In March 2020, as the world was grappling with the implications of the COVID-19 pandemic, John Doyle and colleagues at Harvard University were faced with the bleak prospect of shutting down their experiments on ultracold atoms and molecules, perhaps indefinitely. So they turned their physics expertise to a rather different but more timely set of problems: Could N95 masks, in perilously short supply at the time, be decontaminated and reused?1 And how could the risks of airborne disease transmission be most effectively mitigated in a laboratory or office setting?2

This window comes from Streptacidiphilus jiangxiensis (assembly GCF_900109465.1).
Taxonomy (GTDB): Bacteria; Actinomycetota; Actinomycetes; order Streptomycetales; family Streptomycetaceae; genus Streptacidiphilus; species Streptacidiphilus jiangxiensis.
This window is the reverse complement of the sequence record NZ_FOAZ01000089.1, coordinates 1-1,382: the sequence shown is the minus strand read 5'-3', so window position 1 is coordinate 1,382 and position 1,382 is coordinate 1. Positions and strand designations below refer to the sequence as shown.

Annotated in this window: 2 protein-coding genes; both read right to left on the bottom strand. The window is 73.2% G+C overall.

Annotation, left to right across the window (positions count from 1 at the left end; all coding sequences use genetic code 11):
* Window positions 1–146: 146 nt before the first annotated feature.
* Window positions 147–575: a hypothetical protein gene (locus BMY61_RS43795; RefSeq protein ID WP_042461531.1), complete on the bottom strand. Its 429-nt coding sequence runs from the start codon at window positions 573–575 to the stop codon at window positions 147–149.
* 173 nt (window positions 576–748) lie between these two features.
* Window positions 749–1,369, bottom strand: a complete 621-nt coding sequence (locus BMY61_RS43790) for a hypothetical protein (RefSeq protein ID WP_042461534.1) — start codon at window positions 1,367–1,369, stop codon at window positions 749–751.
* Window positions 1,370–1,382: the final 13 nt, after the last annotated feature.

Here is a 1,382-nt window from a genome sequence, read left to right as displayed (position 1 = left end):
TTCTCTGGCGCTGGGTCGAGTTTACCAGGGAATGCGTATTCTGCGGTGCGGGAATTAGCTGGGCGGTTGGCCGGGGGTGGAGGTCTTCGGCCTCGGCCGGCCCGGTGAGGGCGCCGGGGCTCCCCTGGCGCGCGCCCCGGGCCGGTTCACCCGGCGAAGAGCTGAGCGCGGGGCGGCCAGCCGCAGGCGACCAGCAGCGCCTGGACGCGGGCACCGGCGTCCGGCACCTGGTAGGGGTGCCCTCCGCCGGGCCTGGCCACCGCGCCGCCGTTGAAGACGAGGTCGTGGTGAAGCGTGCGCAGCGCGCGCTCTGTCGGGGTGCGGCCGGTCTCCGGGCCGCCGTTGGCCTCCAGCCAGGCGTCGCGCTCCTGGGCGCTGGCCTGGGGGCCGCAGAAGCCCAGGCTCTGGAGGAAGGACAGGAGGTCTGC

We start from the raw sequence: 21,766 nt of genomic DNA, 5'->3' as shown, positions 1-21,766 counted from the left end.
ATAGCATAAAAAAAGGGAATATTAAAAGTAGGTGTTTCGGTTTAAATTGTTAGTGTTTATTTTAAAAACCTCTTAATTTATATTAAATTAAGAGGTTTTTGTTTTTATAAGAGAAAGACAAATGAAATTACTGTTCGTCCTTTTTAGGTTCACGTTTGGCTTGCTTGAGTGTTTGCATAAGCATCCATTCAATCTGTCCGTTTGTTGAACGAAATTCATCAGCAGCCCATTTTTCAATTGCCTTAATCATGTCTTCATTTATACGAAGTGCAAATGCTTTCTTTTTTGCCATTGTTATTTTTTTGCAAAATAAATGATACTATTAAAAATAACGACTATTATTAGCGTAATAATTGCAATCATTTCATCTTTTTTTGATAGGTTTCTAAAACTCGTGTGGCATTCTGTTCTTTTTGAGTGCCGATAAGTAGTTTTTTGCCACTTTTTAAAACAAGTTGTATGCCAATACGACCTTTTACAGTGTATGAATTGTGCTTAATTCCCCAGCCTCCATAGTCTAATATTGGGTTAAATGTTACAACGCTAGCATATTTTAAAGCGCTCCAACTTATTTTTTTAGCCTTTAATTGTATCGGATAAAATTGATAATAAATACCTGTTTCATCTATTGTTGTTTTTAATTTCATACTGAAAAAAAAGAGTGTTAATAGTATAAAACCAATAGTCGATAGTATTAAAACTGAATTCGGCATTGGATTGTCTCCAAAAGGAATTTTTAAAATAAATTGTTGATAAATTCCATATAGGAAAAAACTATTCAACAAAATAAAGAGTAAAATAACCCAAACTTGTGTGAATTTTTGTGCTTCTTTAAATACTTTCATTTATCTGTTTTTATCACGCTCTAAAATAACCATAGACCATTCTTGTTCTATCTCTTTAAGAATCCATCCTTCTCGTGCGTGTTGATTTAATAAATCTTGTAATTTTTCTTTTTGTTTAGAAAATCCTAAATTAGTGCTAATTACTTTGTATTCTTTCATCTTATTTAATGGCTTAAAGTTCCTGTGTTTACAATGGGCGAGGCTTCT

Through their work, they helped Harvard develop a plan to safely and quickly reopen its research labs—including their own, shown in figure 1. “By June 2020 we were working at 70% capacity,” says Doyle, “and a couple months after that we were back to essentially 100%. Although we didn’t have any visitors during the shutdown, we enjoyed the...

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